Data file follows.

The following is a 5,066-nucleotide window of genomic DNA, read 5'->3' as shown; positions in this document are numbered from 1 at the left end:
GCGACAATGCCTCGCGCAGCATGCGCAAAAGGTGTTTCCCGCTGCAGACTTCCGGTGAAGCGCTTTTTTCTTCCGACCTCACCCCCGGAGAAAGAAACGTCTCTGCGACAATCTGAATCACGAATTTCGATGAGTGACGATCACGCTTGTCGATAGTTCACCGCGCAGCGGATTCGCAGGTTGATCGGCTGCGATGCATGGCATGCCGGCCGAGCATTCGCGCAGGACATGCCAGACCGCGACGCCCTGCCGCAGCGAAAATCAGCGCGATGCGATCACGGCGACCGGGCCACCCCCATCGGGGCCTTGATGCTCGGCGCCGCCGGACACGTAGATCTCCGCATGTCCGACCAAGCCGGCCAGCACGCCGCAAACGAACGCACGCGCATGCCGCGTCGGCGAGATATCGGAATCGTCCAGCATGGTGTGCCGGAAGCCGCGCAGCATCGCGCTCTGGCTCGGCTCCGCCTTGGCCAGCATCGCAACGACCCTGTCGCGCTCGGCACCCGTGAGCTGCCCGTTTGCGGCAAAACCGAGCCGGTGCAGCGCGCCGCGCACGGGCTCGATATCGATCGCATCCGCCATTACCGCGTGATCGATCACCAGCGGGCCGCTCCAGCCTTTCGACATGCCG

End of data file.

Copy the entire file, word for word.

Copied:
The following is a 5,066-nucleotide window of genomic DNA, read 5'->3' as shown; positions in this document are numbered from 1 at the left end:
GCGACAATGCCTCGCGCAGCATGCGCAAAAGGTGTTTCCCGCTGCAGACTTCCGGTGAAGCGCTTTTTTCTTCCGACCTCACCCCCGGAGAAAGAAACGTCTCTGCGACAATCTGAATCACGAATTTCGATGAGTGACGATCACGCTTGTCGATAGTTCACCGCGCAGCGGATTCGCAGGTTGATCGGCTGCGATGCATGGCATGCCGGCCGAGCATTCGCGCAGGACATGCCAGACCGCGACGCCCTGCCGCAGCGAAAATCAGCGCGATGCGATCACGGCGACCGGGCCACCCCCATCGGGGCCTTGATGCTCGGCGCCGCCGGACACGTAGATCTCCGCATGTCCGACCAAGCCGGCCAGCACGCCGCAAACGAACGCACGCGCATGCCGCGTCGGCGAGATATCGGAATCGTCCAGCATGGTGTGCCGGAAGCCGCGCAGCATCGCGCTCTGGCTCGGCTCCGCCTTGGCCAGCATCGCAACGACCCTGTCGCGCTCGGCACCCGTGAGCTGCCCGTTTGCGGCAAAACCGAGCCGGTGCAGCGCGCCGCGCACGGGCTCGATATCGATCGCATCCGCCATTACCGCGTGATCGATCACCAGCGGGCCGCTCCAGCCTTTCGACATGCCG